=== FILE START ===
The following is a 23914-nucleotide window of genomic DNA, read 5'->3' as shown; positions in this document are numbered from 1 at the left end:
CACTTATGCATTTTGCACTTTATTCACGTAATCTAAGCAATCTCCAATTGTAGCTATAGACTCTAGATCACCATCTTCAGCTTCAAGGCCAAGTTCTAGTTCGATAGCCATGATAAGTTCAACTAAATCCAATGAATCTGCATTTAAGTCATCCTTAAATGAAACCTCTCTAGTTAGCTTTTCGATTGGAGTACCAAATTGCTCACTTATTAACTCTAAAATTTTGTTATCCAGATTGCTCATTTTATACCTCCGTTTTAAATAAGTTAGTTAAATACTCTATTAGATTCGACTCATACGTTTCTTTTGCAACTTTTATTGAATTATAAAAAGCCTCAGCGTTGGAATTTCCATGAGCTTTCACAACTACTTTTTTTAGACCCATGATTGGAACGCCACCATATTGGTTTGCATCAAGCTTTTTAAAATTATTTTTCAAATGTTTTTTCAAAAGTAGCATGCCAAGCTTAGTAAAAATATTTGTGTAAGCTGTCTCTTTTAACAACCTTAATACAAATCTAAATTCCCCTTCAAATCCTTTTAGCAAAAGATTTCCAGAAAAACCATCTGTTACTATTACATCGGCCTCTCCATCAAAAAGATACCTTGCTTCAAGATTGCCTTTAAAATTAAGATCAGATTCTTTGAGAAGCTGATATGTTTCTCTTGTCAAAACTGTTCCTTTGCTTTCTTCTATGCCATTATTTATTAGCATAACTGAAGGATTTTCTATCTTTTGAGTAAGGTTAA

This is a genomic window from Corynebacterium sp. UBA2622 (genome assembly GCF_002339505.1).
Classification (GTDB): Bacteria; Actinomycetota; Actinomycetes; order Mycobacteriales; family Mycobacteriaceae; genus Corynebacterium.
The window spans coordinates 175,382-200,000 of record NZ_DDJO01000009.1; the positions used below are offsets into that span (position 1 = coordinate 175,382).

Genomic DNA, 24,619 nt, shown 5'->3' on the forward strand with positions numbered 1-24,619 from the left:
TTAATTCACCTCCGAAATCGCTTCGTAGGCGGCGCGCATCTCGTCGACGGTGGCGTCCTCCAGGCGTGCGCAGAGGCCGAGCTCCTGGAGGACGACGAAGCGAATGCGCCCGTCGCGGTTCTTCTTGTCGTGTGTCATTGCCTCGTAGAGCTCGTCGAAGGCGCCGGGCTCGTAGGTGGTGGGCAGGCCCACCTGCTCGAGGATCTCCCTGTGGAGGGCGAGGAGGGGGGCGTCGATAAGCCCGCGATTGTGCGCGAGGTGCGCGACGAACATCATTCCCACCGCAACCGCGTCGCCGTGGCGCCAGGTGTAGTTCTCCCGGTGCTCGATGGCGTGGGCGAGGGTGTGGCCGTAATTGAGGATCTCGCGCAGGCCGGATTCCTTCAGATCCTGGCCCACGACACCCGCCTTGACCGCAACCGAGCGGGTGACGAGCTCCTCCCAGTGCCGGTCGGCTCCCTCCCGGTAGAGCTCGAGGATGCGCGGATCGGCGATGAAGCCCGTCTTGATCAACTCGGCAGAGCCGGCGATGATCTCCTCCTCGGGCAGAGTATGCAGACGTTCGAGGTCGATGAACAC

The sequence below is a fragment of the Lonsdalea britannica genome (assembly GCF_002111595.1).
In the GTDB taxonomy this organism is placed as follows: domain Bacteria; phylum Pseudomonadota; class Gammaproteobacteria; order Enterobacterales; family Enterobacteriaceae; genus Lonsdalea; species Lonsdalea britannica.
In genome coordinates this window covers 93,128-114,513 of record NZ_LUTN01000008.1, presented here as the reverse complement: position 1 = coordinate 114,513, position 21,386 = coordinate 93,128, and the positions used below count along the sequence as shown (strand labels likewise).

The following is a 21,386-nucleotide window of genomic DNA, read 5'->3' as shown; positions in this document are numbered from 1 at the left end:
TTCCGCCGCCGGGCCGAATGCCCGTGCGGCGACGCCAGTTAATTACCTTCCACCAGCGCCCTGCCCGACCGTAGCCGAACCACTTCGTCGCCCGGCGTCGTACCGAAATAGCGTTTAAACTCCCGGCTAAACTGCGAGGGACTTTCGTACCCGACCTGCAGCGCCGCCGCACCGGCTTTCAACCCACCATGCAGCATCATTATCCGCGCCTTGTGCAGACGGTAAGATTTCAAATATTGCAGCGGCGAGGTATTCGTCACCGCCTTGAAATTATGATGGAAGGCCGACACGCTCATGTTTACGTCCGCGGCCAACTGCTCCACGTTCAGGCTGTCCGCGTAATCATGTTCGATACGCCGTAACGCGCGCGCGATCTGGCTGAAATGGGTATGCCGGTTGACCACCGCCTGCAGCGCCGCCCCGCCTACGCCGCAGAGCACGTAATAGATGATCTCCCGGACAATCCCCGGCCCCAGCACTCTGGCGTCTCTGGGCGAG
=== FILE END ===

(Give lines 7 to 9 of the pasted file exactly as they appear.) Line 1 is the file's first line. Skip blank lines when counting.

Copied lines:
TTAATTCACCTCCGAAATCGCTTCGTAGGCGGCGCGCATCTCGTCGACGGTGGCGTCCTCCAGGCGTGCGCAGAGGCCGAGCTCCTGGAGGACGACGAAGCGAATGCGCCCGTCGCGGTTCTTCTTGTCGTGTGTCATTGCCTCGTAGAGCTCGTCGAAGGCGCCGGGCTCGTAGGTGGTGGGCAGGCCCACCTGCTCGAGGATCTCCCTGTGGAGGGCGAGGAGGGGGGCGTCGATAAGCCCGCGATTGTGCGCGAGGTGCGCGACGAACATCATTCCCACCGCAACCGCGTCGCCGTGGCGCCAGGTGTAGTTCTCCCGGTGCTCGATGGCGTGGGCGAGGGTGTGGCCGTAATTGAGGATCTCGCGCAGGCCGGATTCCTTCAGATCCTGGCCCACGACACCCGCCTTGACCGCAACCGAGCGGGTGACGAGCTCCTCCCAGTGCCGGTCGGCTCCCTCCCGGTAGAGCTCGAGGATGCGCGGATCGGCGATGAAGCCCGTCTTGATCAACTCGGCAGAGCCGGCGATGATCTCCTCCTCGGGCAGAGTATGCAGACGTTCGAGGTCGATGAACAC

The sequence below is a fragment of the Lonsdalea britannica genome (assembly GCF_002111595.1).
In the GTDB taxonomy this organism is placed as follows: domain Bacteria; phylum Pseudomonadota; class Gammaproteobacteria; order Enterobacterales; family Enterobacteriaceae; genus Lonsdalea; species Lonsdalea britannica.